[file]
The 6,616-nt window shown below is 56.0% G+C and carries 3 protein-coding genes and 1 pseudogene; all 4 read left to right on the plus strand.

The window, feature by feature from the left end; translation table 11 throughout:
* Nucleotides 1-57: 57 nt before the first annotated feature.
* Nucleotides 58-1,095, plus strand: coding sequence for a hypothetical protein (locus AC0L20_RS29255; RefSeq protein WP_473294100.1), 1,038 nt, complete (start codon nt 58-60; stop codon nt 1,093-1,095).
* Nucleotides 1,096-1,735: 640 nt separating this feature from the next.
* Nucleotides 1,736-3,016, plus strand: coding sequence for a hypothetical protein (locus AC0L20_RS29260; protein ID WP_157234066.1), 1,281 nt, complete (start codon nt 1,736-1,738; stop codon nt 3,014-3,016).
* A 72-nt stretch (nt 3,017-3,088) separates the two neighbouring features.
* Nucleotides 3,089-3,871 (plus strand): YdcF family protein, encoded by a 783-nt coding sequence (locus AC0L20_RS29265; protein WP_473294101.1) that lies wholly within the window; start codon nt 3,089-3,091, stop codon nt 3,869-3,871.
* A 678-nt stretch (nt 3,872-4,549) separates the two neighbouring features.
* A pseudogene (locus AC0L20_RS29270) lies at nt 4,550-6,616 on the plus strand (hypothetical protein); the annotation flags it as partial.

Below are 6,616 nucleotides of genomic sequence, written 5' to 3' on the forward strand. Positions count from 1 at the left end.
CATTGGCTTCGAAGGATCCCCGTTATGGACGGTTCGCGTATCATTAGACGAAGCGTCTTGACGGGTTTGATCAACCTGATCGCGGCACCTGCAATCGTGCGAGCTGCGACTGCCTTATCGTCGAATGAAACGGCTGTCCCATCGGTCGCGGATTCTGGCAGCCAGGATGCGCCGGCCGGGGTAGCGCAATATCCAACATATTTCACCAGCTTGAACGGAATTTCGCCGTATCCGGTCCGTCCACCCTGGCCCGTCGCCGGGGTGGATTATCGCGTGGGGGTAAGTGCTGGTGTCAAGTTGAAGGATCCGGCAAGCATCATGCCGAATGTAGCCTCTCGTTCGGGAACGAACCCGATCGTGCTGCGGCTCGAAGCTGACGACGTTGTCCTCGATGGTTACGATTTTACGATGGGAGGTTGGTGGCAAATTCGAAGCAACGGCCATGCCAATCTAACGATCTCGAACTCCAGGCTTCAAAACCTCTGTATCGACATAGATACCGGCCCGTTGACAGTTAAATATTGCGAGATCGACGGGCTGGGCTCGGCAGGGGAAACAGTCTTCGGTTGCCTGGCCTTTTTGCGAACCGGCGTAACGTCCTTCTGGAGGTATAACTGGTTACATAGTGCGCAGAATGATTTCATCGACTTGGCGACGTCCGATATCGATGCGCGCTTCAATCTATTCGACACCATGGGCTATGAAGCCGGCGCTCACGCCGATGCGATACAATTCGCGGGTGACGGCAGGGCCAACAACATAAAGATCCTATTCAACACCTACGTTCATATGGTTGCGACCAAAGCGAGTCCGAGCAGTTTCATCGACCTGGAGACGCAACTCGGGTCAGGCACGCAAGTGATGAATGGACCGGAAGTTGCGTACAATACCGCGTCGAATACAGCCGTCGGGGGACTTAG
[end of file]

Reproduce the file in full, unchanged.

The 6,616-nt window shown below is 56.0% G+C and carries 3 protein-coding genes and 1 pseudogene; all 4 read left to right on the plus strand.

The window, feature by feature from the left end; translation table 11 throughout:
* Nucleotides 1-57: 57 nt before the first annotated feature.
* Nucleotides 58-1,095, plus strand: coding sequence for a hypothetical protein (locus AC0L20_RS29255; RefSeq protein WP_473294100.1), 1,038 nt, complete (start codon nt 58-60; stop codon nt 1,093-1,095).
* Nucleotides 1,096-1,735: 640 nt separating this feature from the next.
* Nucleotides 1,736-3,016, plus strand: coding sequence for a hypothetical protein (locus AC0L20_RS29260; protein ID WP_157234066.1), 1,281 nt, complete (start codon nt 1,736-1,738; stop codon nt 3,014-3,016).
* A 72-nt stretch (nt 3,017-3,088) separates the two neighbouring features.
* Nucleotides 3,089-3,871 (plus strand): YdcF family protein, encoded by a 783-nt coding sequence (locus AC0L20_RS29265; protein WP_473294101.1) that lies wholly within the window; start codon nt 3,089-3,091, stop codon nt 3,869-3,871.
* A 678-nt stretch (nt 3,872-4,549) separates the two neighbouring features.
* A pseudogene (locus AC0L20_RS29270) lies at nt 4,550-6,616 on the plus strand (hypothetical protein); the annotation flags it as partial.

Below are 6,616 nucleotides of genomic sequence, written 5' to 3' on the forward strand. Positions count from 1 at the left end.
CATTGGCTTCGAAGGATCCCCGTTATGGACGGTTCGCGTATCATTAGACGAAGCGTCTTGACGGGTTTGATCAACCTGATCGCGGCACCTGCAATCGTGCGAGCTGCGACTGCCTTATCGTCGAATGAAACGGCTGTCCCATCGGTCGCGGATTCTGGCAGCCAGGATGCGCCGGCCGGGGTAGCGCAATATCCAACATATTTCACCAGCTTGAACGGAATTTCGCCGTATCCGGTCCGTCCACCCTGGCCCGTCGCCGGGGTGGATTATCGCGTGGGGGTAAGTGCTGGTGTCAAGTTGAAGGATCCGGCAAGCATCATGCCGAATGTAGCCTCTCGTTCGGGAACGAACCCGATCGTGCTGCGGCTCGAAGCTGACGACGTTGTCCTCGATGGTTACGATTTTACGATGGGAGGTTGGTGGCAAATTCGAAGCAACGGCCATGCCAATCTAACGATCTCGAACTCCAGGCTTCAAAACCTCTGTATCGACATAGATACCGGCCCGTTGACAGTTAAATATTGCGAGATCGACGGGCTGGGCTCGGCAGGGGAAACAGTCTTCGGTTGCCTGGCCTTTTTGCGAACCGGCGTAACGTCCTTCTGGAGGTATAACTGGTTACATAGTGCGCAGAATGATTTCATCGACTTGGCGACGTCCGATATCGATGCGCGCTTCAATCTATTCGACACCATGGGCTATGAAGCCGGCGCTCACGCCGATGCGATACAATTCGCGGGTGACGGCAGGGCCAACAACATAAAGATCCTATTCAACACCTACGTTCATATGGTTGCGACCAAAGCGAGTCCGAGCAGTTTCATCGACCTGGAGACGCAACTCGGGTCAGGCACGCAAGTGATGAATGGACCGGAAGTTGCGTACAATACCGCGTCGAATACAGCCGTCGGGGGACTTAG